In Roald Dahl's "Lamb to the Slaughter," do you think the wife feels any regret after killing her husband?
To answer this question, take a look at Mary's behavior after she commits the murder. As soon as she kills her husband, for instance, Mary is described as having a "clear" mind. In addition, she begins to quickly think about the potential punishment for such a crime. This fixation on herself and her fate implies that Mary is not at all remorseful about what she has just done, but is, in fact, only concerned about her own future and how she might evade arrest.
In addition, Mary does not dwell on the death of her husband but gets on with making herself look innocent. She goes to buy groceries, for example, and pretends to find her husband dead when she returns home.
Mary does, however, feel sad that her husband is dead. When she returns home from the grocery store, for instance, she "cries hard" and there is "no acting necessary."
Mary, therefore, feels sad about losing her husband but lacks any regret over her actions.
At the end of Roald Dahl's "Lamb to the Slaughter," there seems to be no regret from Mary for killing her husband with a frozen leg of lamb and then cooking for and feeding his police coworkers.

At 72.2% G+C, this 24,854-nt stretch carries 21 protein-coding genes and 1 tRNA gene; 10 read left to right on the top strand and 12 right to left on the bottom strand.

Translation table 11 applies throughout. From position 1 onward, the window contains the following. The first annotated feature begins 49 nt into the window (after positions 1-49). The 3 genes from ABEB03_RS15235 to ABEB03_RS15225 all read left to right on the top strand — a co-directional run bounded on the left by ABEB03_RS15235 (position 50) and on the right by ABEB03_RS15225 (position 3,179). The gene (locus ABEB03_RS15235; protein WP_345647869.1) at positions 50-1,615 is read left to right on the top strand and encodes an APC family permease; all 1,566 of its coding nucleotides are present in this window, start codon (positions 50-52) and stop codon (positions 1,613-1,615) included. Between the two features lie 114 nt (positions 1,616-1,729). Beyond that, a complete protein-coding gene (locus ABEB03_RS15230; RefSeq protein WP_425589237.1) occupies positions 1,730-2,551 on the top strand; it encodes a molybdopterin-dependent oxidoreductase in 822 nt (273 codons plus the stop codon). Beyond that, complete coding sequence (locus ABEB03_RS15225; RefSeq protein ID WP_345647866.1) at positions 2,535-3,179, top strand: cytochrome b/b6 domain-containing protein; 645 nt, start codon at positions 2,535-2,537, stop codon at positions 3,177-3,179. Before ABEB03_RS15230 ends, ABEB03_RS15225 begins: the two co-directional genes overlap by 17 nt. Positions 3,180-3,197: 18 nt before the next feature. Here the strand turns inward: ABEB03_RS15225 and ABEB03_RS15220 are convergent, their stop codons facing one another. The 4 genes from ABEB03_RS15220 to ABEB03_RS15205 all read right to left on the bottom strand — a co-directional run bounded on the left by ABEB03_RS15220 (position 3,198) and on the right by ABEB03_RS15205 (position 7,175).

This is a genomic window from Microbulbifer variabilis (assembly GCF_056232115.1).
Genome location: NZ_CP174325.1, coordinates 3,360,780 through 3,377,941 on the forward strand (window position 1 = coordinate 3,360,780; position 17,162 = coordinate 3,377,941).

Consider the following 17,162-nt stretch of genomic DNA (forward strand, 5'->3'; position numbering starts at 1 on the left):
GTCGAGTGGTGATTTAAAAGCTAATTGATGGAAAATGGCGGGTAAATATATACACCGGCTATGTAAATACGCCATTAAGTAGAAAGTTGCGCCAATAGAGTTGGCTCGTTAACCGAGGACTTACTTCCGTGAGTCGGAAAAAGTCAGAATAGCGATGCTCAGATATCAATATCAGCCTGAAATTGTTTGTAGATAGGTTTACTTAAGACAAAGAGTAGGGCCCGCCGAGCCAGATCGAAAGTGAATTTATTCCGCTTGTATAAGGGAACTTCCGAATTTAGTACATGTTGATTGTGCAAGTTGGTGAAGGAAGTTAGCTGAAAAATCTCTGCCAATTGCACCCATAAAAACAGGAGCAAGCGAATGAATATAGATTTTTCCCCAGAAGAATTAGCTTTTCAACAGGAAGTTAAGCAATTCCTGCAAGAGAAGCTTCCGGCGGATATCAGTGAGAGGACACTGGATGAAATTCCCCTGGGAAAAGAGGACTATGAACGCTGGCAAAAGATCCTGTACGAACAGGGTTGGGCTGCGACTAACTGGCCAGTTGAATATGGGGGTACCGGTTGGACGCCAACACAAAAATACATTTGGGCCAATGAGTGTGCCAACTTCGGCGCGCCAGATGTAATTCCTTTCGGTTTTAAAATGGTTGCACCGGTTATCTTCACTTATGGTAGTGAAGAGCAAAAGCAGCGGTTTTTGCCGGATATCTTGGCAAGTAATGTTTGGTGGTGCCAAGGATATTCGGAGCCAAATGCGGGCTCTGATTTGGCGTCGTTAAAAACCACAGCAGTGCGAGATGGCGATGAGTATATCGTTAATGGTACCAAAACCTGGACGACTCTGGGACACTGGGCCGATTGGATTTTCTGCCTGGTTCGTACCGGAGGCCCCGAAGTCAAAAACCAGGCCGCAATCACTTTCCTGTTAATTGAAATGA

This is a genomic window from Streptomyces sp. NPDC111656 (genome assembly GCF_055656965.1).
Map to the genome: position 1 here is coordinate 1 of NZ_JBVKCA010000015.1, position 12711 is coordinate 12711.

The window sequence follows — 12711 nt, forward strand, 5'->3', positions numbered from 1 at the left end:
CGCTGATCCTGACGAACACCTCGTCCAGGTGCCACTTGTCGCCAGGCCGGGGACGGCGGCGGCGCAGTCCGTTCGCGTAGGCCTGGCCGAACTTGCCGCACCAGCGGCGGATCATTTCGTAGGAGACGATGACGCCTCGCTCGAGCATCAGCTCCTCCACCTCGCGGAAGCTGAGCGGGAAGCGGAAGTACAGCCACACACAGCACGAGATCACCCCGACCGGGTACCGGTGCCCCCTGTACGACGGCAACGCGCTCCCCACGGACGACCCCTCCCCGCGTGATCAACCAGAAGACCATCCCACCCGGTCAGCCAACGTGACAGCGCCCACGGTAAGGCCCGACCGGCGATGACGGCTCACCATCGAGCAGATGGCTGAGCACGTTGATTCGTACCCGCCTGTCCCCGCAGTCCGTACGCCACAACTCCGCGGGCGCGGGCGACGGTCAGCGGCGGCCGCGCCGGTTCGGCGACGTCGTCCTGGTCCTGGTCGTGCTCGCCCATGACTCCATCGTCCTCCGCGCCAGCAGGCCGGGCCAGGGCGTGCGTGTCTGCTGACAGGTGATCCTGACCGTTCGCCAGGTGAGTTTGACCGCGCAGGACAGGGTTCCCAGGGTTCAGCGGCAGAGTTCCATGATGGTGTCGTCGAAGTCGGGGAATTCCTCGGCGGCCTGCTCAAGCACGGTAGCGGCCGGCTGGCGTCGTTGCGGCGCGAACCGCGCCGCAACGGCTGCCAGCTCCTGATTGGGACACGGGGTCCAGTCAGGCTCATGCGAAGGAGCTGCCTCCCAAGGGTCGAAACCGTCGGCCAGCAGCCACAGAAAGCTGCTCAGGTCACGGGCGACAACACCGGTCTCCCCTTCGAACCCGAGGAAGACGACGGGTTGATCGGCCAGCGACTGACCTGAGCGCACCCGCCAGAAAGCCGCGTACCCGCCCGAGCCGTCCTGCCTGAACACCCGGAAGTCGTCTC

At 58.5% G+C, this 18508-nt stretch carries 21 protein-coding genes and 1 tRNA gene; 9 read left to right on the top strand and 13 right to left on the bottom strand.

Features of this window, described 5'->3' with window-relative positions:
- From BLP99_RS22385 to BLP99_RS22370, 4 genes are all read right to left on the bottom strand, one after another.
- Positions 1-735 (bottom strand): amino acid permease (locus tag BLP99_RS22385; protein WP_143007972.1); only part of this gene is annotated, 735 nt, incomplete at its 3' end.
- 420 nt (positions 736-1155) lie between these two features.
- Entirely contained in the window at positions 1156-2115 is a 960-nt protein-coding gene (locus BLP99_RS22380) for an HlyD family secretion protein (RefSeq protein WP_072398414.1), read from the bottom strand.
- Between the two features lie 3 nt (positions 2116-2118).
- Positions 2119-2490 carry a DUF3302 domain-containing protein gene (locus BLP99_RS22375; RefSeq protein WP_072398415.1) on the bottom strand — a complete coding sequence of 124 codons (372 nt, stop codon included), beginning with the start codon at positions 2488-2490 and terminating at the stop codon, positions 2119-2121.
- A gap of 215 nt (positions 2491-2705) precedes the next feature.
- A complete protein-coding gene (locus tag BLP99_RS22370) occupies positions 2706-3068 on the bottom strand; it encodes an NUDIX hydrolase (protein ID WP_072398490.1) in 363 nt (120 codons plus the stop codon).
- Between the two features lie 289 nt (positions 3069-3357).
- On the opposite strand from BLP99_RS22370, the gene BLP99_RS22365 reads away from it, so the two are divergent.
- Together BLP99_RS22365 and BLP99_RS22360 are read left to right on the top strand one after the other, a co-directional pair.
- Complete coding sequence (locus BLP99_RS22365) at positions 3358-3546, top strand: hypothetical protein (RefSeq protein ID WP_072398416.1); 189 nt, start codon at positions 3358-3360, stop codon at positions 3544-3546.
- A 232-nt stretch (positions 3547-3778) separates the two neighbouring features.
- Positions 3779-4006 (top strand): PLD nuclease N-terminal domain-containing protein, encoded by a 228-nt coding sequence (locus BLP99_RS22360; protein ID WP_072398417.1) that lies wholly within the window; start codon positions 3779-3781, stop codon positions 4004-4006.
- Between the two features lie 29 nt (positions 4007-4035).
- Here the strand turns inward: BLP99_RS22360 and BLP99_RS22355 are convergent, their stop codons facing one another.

The narrator is very matter-of-fact when describing the task of Mary killing her husband, who had just come home and confessed that he wanted a divorce and was involved with someone else (this is implied, but not stated). The wife then goes downstairs, pulls out a frozen leg of lamb and wallops her husband in the back of the head. He collapses and dies immediately.
The narrator makes it a point to make sure the reader understands, "how clear [Mary's] mind became all of a sudden." This sort of eliminates the argument that Mary completed this act out of shock. While the murder can't be classified as premeditated, Mary's actions after the slaughter make it clear that not much remorse is involved.